Hardly a week goes by without me being involved in the age-old debate about the need (or not) for spousal bypass trusts to receive pension scheme death benefits.
I thought this would have ceased, or at least reduced, following the pension freedoms in 2015.
The tax-efficient options now available to cascade benefits down the generations within pension wrappers initially led many to believe trusts’ days were numbered. This has not been the case. Indeed, it has just caused more confusion for clients and their families.
One clear reason to still have a bypass trust is to receive the death
in service benefits paid as part of the pension scheme. This is usually a significant amount, which would immediately give the receiving spouse an inheritance tax problem even if they did not have one before.
The trust does not avoid the lifetime allowance test, but it can avoid IHT on second death should the receiving spouse die while still in possession of the funds.
Bypass trusts cannot be dismissed as unnecessary when thinking about pensions more broadly either, particularly considering the complex world we live in.
Unusual family structures or financially unstable beneficiaries means more control over, what can be, very large funds is needed.
A classic example is a family with children from different relationships, where the funds need to be left to the current partner in the first instance, but the pension member wants to be sure the children from the first relationship do not miss out if there is anything left.
The issue with leaving funds in drawdown on death is that there is no scope for the original member to direct the funds on second death. The decision is entirely down to the beneficiary at the time.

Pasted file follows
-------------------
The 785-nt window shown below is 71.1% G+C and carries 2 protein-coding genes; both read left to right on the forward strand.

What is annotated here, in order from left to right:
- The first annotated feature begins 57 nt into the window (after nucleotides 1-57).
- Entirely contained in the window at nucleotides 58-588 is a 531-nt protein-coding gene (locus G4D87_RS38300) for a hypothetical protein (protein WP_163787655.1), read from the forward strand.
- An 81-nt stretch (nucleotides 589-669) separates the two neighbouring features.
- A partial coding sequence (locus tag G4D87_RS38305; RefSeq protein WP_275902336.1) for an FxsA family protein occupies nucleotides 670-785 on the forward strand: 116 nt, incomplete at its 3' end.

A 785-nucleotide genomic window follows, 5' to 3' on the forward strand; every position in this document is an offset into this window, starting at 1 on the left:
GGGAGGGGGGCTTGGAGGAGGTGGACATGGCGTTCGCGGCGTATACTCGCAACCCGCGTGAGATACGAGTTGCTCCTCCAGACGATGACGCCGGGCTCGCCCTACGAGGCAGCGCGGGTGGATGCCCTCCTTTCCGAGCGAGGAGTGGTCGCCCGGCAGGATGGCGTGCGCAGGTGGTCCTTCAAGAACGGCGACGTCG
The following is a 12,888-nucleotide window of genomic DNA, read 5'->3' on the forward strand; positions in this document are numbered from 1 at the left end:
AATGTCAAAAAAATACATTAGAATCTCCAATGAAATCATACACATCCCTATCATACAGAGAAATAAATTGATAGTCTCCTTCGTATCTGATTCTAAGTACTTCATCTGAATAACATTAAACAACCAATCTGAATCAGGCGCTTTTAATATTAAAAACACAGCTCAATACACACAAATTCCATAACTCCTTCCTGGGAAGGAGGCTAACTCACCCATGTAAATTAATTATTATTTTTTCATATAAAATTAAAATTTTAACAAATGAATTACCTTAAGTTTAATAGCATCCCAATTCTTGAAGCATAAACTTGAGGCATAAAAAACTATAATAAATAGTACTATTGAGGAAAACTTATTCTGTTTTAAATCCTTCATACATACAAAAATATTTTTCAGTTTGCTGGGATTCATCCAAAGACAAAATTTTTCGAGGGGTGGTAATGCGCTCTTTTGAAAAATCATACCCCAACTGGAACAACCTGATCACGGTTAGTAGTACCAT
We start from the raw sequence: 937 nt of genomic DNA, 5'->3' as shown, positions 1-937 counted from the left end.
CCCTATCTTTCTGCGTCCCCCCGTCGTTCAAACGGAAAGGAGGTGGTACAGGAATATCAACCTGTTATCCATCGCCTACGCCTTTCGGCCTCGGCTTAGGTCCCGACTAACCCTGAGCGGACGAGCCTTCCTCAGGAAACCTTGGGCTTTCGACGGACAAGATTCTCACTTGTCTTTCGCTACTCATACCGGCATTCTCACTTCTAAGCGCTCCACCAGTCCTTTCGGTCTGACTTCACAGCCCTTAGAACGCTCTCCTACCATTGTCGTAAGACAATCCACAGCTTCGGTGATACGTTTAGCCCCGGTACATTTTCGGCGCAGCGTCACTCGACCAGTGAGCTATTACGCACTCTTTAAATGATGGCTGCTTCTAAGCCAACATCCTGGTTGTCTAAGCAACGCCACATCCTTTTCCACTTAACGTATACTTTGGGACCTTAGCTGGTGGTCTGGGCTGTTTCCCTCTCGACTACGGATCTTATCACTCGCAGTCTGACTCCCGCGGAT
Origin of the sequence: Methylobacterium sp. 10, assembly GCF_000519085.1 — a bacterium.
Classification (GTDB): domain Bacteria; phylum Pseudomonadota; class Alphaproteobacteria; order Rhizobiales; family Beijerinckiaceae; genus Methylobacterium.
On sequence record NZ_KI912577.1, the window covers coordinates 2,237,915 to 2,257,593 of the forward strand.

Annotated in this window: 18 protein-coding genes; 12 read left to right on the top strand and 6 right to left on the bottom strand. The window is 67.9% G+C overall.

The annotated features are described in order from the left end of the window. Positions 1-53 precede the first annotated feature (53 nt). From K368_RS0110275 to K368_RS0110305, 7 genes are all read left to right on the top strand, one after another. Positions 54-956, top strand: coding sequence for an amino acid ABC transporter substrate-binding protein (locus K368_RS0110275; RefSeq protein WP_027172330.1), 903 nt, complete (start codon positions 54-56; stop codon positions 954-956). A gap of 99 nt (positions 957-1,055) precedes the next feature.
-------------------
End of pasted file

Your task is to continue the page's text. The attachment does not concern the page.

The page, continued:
Nominations are often changed at age 75, from the trust to the beneficiaries direct. This is mainly due to the 45 per cent tax charge on the payment of benefits to a trust after the age of 75, whereas a direct beneficiary will only pay tax under PAYE on the money taken out of the fund. This could be a lump sum, regular or ad hoc income.
That said, this should not be the over-arching reason to change the nomination because there is a tax credit given to the beneficiaries when payments are made. The whole picture still needs to be considered and, for those who still worry about what will happen to the funds on second death, the trust could still be appropriate.
So, all in all, as with everything pensions, it is a personal decision to be made. The pros and cons of each option should be weighed up. However, do not forget that, in most cases, if there is a chance a trust is required, it needs to be in place before death, even if it is not eventually used.
Claire Trott is head of pensions strategy at St James’s Place Group